School Papers

SURGICAL no other known genitourinary dysfunction. Investigations included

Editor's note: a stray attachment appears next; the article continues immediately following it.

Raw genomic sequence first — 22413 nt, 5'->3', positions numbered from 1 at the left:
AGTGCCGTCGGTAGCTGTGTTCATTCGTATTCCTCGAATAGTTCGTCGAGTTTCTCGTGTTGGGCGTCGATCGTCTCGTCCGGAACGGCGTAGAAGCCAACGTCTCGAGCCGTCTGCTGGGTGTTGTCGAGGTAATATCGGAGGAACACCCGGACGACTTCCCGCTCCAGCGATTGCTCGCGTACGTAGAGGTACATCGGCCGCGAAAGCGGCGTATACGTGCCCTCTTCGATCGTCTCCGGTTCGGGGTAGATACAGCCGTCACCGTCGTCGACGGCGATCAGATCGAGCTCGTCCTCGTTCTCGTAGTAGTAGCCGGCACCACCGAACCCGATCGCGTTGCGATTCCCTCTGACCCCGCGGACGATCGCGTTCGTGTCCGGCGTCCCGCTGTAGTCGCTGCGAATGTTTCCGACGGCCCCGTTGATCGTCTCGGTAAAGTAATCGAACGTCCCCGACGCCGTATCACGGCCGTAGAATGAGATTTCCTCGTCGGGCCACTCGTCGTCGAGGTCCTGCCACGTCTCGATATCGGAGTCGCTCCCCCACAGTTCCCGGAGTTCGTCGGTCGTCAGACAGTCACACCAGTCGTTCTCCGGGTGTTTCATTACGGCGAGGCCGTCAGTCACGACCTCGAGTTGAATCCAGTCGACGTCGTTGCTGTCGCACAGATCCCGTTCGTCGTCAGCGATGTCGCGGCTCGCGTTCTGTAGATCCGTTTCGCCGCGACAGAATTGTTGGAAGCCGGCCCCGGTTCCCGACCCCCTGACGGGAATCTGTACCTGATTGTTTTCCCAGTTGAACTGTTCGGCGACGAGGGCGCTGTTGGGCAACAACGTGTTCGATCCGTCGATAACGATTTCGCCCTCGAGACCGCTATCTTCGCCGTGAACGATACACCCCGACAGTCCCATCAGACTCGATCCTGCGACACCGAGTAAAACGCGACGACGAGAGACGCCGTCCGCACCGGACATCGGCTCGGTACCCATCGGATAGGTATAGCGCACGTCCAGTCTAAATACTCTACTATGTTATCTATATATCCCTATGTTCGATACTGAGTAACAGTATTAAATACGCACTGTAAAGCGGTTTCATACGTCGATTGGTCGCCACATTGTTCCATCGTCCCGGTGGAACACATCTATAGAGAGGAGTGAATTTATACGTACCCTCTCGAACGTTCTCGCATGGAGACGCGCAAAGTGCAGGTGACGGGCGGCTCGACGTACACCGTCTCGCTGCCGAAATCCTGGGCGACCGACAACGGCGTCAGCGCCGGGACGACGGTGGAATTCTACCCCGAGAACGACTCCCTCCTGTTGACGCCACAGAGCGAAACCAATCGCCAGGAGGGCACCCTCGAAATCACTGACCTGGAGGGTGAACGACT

SURGICAL THERAPY IN INFERTILE MEN WITH OBSTRUCTIVE AZOOSPERMIA DUE TO EJACULATORY DUCT OBSTRUCTION – OUTCOME AFTER TRANSURETHRAL RESECTION OF EJACULATORY DUCTABSTRACTObjectives :  To report our experience with transurethral resection of ejaculatory ducts in infertile men with symptomatic ejaculatory duct obstruction.Material and Method : We studied 4 cases of ejaculatory duct obstruction from January 2014 to January 2015.  These men had normal hormone levels and no other known genitourinary dysfunction. Investigations included a history, physical examination, semen analysis, semen culture, and trans-rectal ultrasonography. Results were evaluated after transurethral resection of the ejaculatory ducts, especially the semen parameters, the patency and the pregnancy rate. Results : In 50 % of patients with ejaculatory duct obstruction had history of previous infection with inflammation as a cause of obstruction.Other causes were calculus and prostatic cyst. Mean age was 34 with standard deviation of  ± 2.65 .Mean Duration of infertility was 3.5  years with standard deviation of  ± 2.38 . Mean FSH value was 1.5 with SD of ± 0.58. Mean Semen volume was 0.5 ml with SD of ± 0.10m. In all patients fructose was absent on semen analysis. On TRUS mean seminal vesicle diameter was 16.00 mm with SD of 0.82 mm. One patient had diameter of 17 mm while others have diameter more than 15 mm. Seminal vesicle was dilated in all cases. In 3 / 4 patients who had patency in follow up had a mean sperm count of 14.33 million / ml with SD of  ± 6.81 .Minimum sperm density seen was 9 million/ml and maximum was 22 million /ml. Mean time to patency was 3 months with SD of ± 1.0 .Minimum time required for patency was 2 months and maximum time was 4 months . Post TURED ejaculate volume improved in all patients with mean of 1.75ml and SD of 0.50 ml. Patients who had undergone TURED reported a patency rate of 75 %, with one patient showing absence of sperms in follow up. After TURED on follow up pregnancy  was reported in one case i.e. 25 %. In our study mean follow up was 10 months with SD of ± 1.63 .Conclusions: Men with symptomatic EDO who underwent TURED showed improvements in their ejaculation, sensation of orgasm, semen analysis values and fertility. Keywords: ejaculatory duct obstruction, infertility, prostatic cyst, transurethral resection of ejaculatory duct. INTRODUCTION: Infertility by itself does not threaten the life, but it has devastating psycho-social consequences on infertile couples. It remains a worldwide problem and challenge. Management of infertility has been and still a difficult medical task not only because of the difficulty in the diagnosis and treatment of the reproductive disorders in each partner, or the poorly unstated interaction between the partners’ fertility potentials, but also because of the fact that success of treatment is clearly identifiable entity – the achievement of pregnancy. By following the evidence-based management protocol infertile couples will have a good chance to start up their treatment in the proper way at early time .1Azoospermia, defined as complete absence of sperm from the ejaculate, is present in less than 2% of all men and in 15% of infertile men. 2Among infertile men, the incidence of azoospermia is about 10 to 15%, of which 40% is due to obstructive azoospermia. 3Causes of obstructive azoospermia are vasectomy, congenital absence of vas deferens and ejaculatory duct obstruction, and acquired diseases (eg, epididymal obstruction secondary to infection, vasal injury due to previous inguino-scrotal surgery).3There are few diagnoses in azoospermic men that are amenable to surgical correction. The most common among these are epididymal obstruction, vasectomy and obstruction of the ejaculatory ducts. The importance of diagnosing these conditions and treating them appropriately lies in the fact that they can be cured.4Ejaculatory duct obstruction (EDO) is reported to be the cause of azoospermia in up to 5% of patients. 5In the present study we assessed and provided the evidence for the effectiveness of surgical treatment of ejaculatory duct obstruction.OBJECTIVES:  To report our experience with transurethral resection of ejaculatory ducts(TURED) in infertile men with symptomatic ejaculatory duct obstruction and to assess the patency rate after trans-urethral resection of ejaculatory ducts.MATERIAL AND METHODSThis study was carried out in Bharti Hospital and Research Center, Pune during the periodJanuary 2014 to January 2015. This study was done on 4 patients of Obstructive Azoospermia who were subjected to Transurethral resection of Ejaculatory ducts (TURED).Ethics: The study protocol was reviewed and approved by institutional ethical and scientific committee and informed consent was obtained. Statistics: Data analysis was carried out under the guidance of our statistics expert, using Statistical Package for Social Sciences version 17.The inclusion criteria for TURED: 1) The preoperative symptoms like infertility, non-projectile ejaculation, a decrease in sensation of orgasm, and/or pain with ejaculation, history of prostatitis or epididymitis, perineal or testicular pain.2) Low volume ejaculate 3) Bilateral palpable vas deferens4) Normal hormonal profile 5) Dilated seminal vesicles on trans-rectal ultrasonography (TRUS)    The preoperative symptoms included infertility, non-projectile ejaculation, a decrease in sensation of orgasm, and/or pain with ejaculation etc. Investigations included a focused history and physical examination, two semen analyses, a semen culture (with PCR analysis), and TRUS. On TRUS, each man was evaluated for prostatic calcifications, ejaculatory duct cysts and the diameter of the seminal vesicles. Seminal vesicles were considered dilated when they were more than 15mm in diameter.Surgical technique:All operations were done under regional anaesthesia. Cystoscopy was performed and the bladder was inspected. Cysto-urethroscopy findings such as midline cysts and altered verumontanum anatomy etc. were recorded. A drape is used with a finger in the rectum to allow better depth perception and visualization of the posterior prostate. Using a transurethral resection set, cystic lesions were opened. If an ejaculatory duct cyst is present, it is usually deep and just posterior to the verumontanum. Therefore, the verumontanum is deeply resected with care not to injure the rectum. Once efflux from the ejaculatory ducts of copious cloudy material is present, the resection was considered adequate. Electrocautery is used judiciously to avoid occlusion of the newly opened ejaculatory ducts. Care is taken at all times to protect the bladder neck and external sphincter from injury that might result in retrograde ejaculation and urinary incontinence. A Foley catheter is left overnight and the patient was discharged next day. All the patients received a 5- to 7-day course of antibiotics.Vasogram or seminal vesiculogram were not done. Postoperative evaluationAll patients were assessed at 6 weeks and 3 months and included focused history about improvements in symptoms of EDO and semen analyses and continued until pregnancy was achieved. Patency was defined as the presence of motile sperm in the ejaculate of at least one postoperative semen sample. Pregnancy was defined as unassisted establishment (no assisted reproduction) of a viable pregnancy leading to a live birth. Follow-up information was obtained from clinic visits and telephone contact.RESULTS:1) Etiology: In 50 % of patients with ejaculatory duct obstruction had history of previous infection with inflammation as a cause of obstruction.Other 25% had calculus and prostatic cyst as obstructive etiology  Figure 1 .2) Descriptive Statistics (Pre-operative parameters) Table 1: In 4 patients who has undergone TURED:i. Mean age was 34 with standard deviation of ± 2.65 with minimum age of patient seen was 32 and maximum age was 38 years.ii. Mean Duration of infertility was 3.5 years with standard deviation of ± 2.38.Minimum duration of infertility was 1 year and maximum was 6 years.iii. Mean FSH value was 1.5 with SD of ± 0.58iiii. Mean Semen volume was 0.5 ml with SD of ± 0.10ml. Minimum semen volume was 0.4 ml and maximum was 0.6 ml. 3) Fructose in semen analysis: In all patients who underwent TURED due to ejaculatory duct obstruction fructose was absent on semen analysis. 4) Patency in TURED patients: Patients who had undergone TURED reported a patency rate of 75 %, with one patient showing absence of sperms in follow up.5) Pregnancy rate post TURED: After TURED on follow up pregnancy was reported in one case i.e. 25 %. 6) Descriptive Statistics (post-operative parameters) Table 1: In 4 patients who has undergone TURED: i. Mean operative time was 77 minutes with SD of ± 9.57. Minimum operative time required was 70 minutes and maximum operative time was 90 minutes.ii. In 3 / 4 patients who had patency in follow up had a mean sperm count of 14.33 million / ml with SD of  ± 6.81. Minimum sperm density seen was 9 million/ml and maximum was 22 million /ml.iii. Mean time to patency was 3 months with SD of ± 1.0 .Minimum time required for patency was 2 months and maximum time was 4 months. iiii. In our study mean follow up was 10 months with SD of ± 1.63 .Minimum follow up was 8 months and maximum was 12 months.v. On TRUS mean seminal vesicle diameter was 16.00 mm with SD of 0.82 mm. One patient had diameter of 17 mm while others have diameter more than 15 mm. Seminal vesicle was dilated in all cases.vi. Post TURED ejaculate volume improved in all patients with mean of 1.75ml and SD of 0.50 ml.7) Complications with TURED are rare if the procedure is done carefully and with expertise. In our study, overall there were no complications associated with the procedure.DISCUSSION: For patients with obstructive azoospermia, surgical therapy is an acceptable management option in comparison with assisted reproduction techniques (ART) such as ICSI, which tend to bypass the male factor etiology. Surgical correction offers a long-term solution and aims at correcting the underlying pathology. It also obviates the need for repeated ART each time the individual wishes to contribute to a pregnancy.Ejaculatory duct obstruction is a rare cause of infertility, but it is essential to diagnose it, as it can be easily corrected with a minor cystoscopic procedure. Detecting Ejaculatory duct obstruction has become easier and less invasive with the development of high resolution TRUS, which by itself has been shown to be very effective for identifying possible EDO. It can show cysts or calcifications that might cause blockage, and identifies dilated seminal vesicles. In patients with suspected EDO, TURED has become the standard procedure. It was described by Farley and Barnes in 1973. 61. EtiologyEtiology of EDO is varied. Ejaculatory duct obstruction can be either congenital or acquired. Congenital causes include congenital atresia or stenosis of the ejaculatory ducts and utricular, mullerian, and wolffian duct cysts. Acquired causes may be secondary to trauma, either iatrogenic or otherwise, or infectious or inflammatory aetiologies. Calculus formation secondary to infection may also cause obstruction.7 In our study 50 % of patients with ejaculatory duct obstruction had history of previous infection with inflammation as a cause of obstruction. Other 25% had calculus and prostatic cyst each as obstructive etiology. Paick J et al 8 in his study of 50 men the main cause of EDO was a midline cyst in 16, Wolffian malformation in four, tuberculosis in 17, previous genitourinary infection in five and idiopathic in eight men. In 17 patients the seminal vesicles appeared to be atrophied on TRUS; 15 of these patients had a history of pulmonary tuberculosis and subsequent vasography in five showed multiple bilateral vasal obstruction. Tu XA et a9l in their study had 6 prostatic cyst and 3 cases of calcification out of total 60 cases. 2. Age Patients of EDO are usually young individuals. In our study mean age was 34 with standard deviation of ± 2.65 with minimum age of patient seen was 32 and maximum age was 38 years. Ozgok Y et al 10 in his study of 24 patients had mean age of 29 years with variation  between 20 and 40 years (mean=29). Kochakarn W et al 11 in his study of 7 patients has age  range from 32-45 years old (mean 34.5). 3. Duration of infertilityIn our study duration of infertility was 3.5 years with standard deviation of ± 2.38. Minimum duration of infertility was 1 year and maximum was 6 years. 4. Serum FSH levelsMean FSH value was 1.5 with SD of ± 0.58 in our study. Kochakarn W et al 11 in his study of 7 patients  had seventy-one per cent patients with  normal hormonal profiles and twenty-nine per cent had a slight increase of FSH, LH but not more than one fold of normal range.    5. Semen valuesMean Semen volume was 0.5 ml with SD of ± 0.10ml in our study. Minimum semen volume was 0.4 ml and maximum was 0.6 ml. in the study by Christopher W et al R 12, the meanejaculate volume before TURED was 1.1 mL. In study by Immo-Schroeder-Printzen et al 13, sperm analysis pre-operatively demonstrated typical low-volume ejaculates with azoospermia, ejaculate volume was between 0.5 and 1.6 ml (mean 0.95 ml) and seminal pH was acidic  in every case. 6. Fructose in semen analysisIn all patients who had undergone TURED due to ejaculatory duct obstruction fructose was absent on semen analysis. Immo-Schroeder-Printzen et al 13 in their of 16 patients with EDO,fructose was absent or below 13 ?mol/ejaculate. Testicular volumes, serum FSH and spermatogenesis (Johnson score >8) were normal in all cases.7. TRUS findingsTRUS is certainly the easiest way to detect cystic lesions at the verumontanum level as well as dilatations of the internal ductal diameter and of the seminal vesicles. On TRUS mean seminal vesicle diameter was 16.00 mm with SD of ± 0.82 mm in our study. Christopher W et al 12 On TRUS, each man was evaluated for prostatic calcifications, ejaculatory duct cysts and the diameter of the seminal vesicles. Seminal vesicles were considered dilated when they were = 12 mm in diameter. In study by Immo-Schroeder-Printzen et al 13 TRUS findings cover midline utricular and Müllerian cysts , as well as dilatated ejaculatory ducts, defined with an internal ductal diameter >2.3 mm and/or dilatated seminal vesicles with a cross-sectional diameter >15 mm. 8. Operative time :Mean operative time was 77 minutes with SD of ± 9.57 . Minimum operative time required was 70 minutes and maximum operative time was 90 minutes. 9. Post TURED ejaculate volumePost TURED ejaculate volume improved in all patients with mean of 1.75ml and SD of ±0.50 ml. Christopher W et al 12 The mean ejaculate volume after TURED increased to 2.3 mL. 10. Sperm countIn 3 / 4 patients who had patency in follow up had a mean sperm count of 14.33 million / ml with SD of  ± 6.81. Minimum sperm density seen was 9 million/ml and maximum was 22 million /ml. In study by Christopher W et al 38, the total motile sperm count increased 38.1 million per ejaculate. Ozgok Y et al 10  in his study of 24 patients before transurethral resection mean sperm count was 1.66×10(6)/ml compared to 25.4×10(6)/ml postoperatively. Kochakarn W et al 11 in his study of 7 patients   6 of 7 (86%) showed improvement of semen analysis. Up to one year, 6 of 7 (86%) have normal semen analysis and another one still had azoospermia.11. Time to Patency:Mean time to patency was 3 months with SD of ± 1.0. Minimum time required for patency was 2 months and maximum time was 4 months.12. Patency in TURED patients:Patients who had undergone TURED reported a patency rate of 75 %, with one patient showing absence of sperms. Yurdakul t et al 14 in his study before TURED, all patients were azoospermic, following the operation, sperms were seen in the ejaculates of 11/12 patients. Immo-Schroeder-Printzen et al 17 in their of 16 patients with EDO had post-operative ejaculates showing patency in all patients with Mullerian cysts. There was an improvement in sperm counts in all Mullerian cyst patients with successful opening but only an improvement in two patients without cystic lesions. The worst results were obtained in all patients with lateral cystic lesions of the ductus ejaculatorius. 13. Pregnancy rate post TURED:After TURED on follow up pregnancy rate was reported to be 25% with follow up period of 8 – 12 months. In study by Christopher W et al 12 four of the six men available for long-term follow-up reported successful paternity without assisted reproduction techniques. In study by Yurdakul t et al 14 after a mean follow-up period of 12 (range 4-36) months, five (41.6%) pregnancies were noted. Ozgok Y et al 10 in his study of 24 patients had a mean follow-up period of 9 (6-18) months, 6 (25%) pregnancies were noted. Kochakarn W et al 11 in his study of 7 patients had a  long-term follow-up, 4 of 7 (57%) were able to impregnate their wives.Tu Xa et al15 in his evaluation of 43  men with EDO treated by TURED, 36 (83.7%) showed improved semen parameters and 11 (25.6%) achieved pregnancies. Weintraub et al16 reported 25% pregnancy rate in their study of eight patients with ejaculatory duct obstruction. 14. Follow up :In our study mean follow up was 10 months with SD of ± 1.63 .Minimum follow up was 8 months and maximum was 12 months. CONCLUSION: Abnormalities of the distal ejaculatory ducts especially related to infertility have been well documented with the advent and increased use of high-resolution TRUS. In an infertile male with oligospermia or azoospermia with low ejaculate volume, normal secondary sex characteristics, testes, and hormonal profile, and dilated seminal vesicles, midline cyst, or calcification on TRUS, ejaculatory duct obstruction is suggested. EDO is a very treatable disease that can be cured with a simple cystoscopic procedure. This treatmenthas a positive impact not only on fertility, but also on sexual satisfaction. Men with symptomatic EDO who underwent TURED showed improvements in their ejaculation, sensation of orgasm, semen analysis values and fertility. Genetic testing and counseling should be considered in appropriate cases, because genetic factors may impact both the patient and his potential offspring, also not all patients post successful TURED are able to impregnate their spouse.  Current technology often allows for paternity for men previously labeled sterile. In general, if possible, it is preferable to improve the male’s fertility potential and allow the couple to conceive by intercourse. This is not only economic but also provides the males great mental satisfaction. LIMITATIONS: This is a single institute non-randomised clinical study to evaluate TURED results. The availability of necessary instruments and expertise made the study feasible. However, long term prospective trials are necessary to validate the durability of this therapy and its effect on the symptoms of EDO. ACKNOWLEDGEMENTS : Mr Shrivallabh Sane (Statistician) for contribution in statistical analysis.FINANCIAL SUPPORT AND SPONSORSHIP: NilCONFLICTS OF INTEREST: None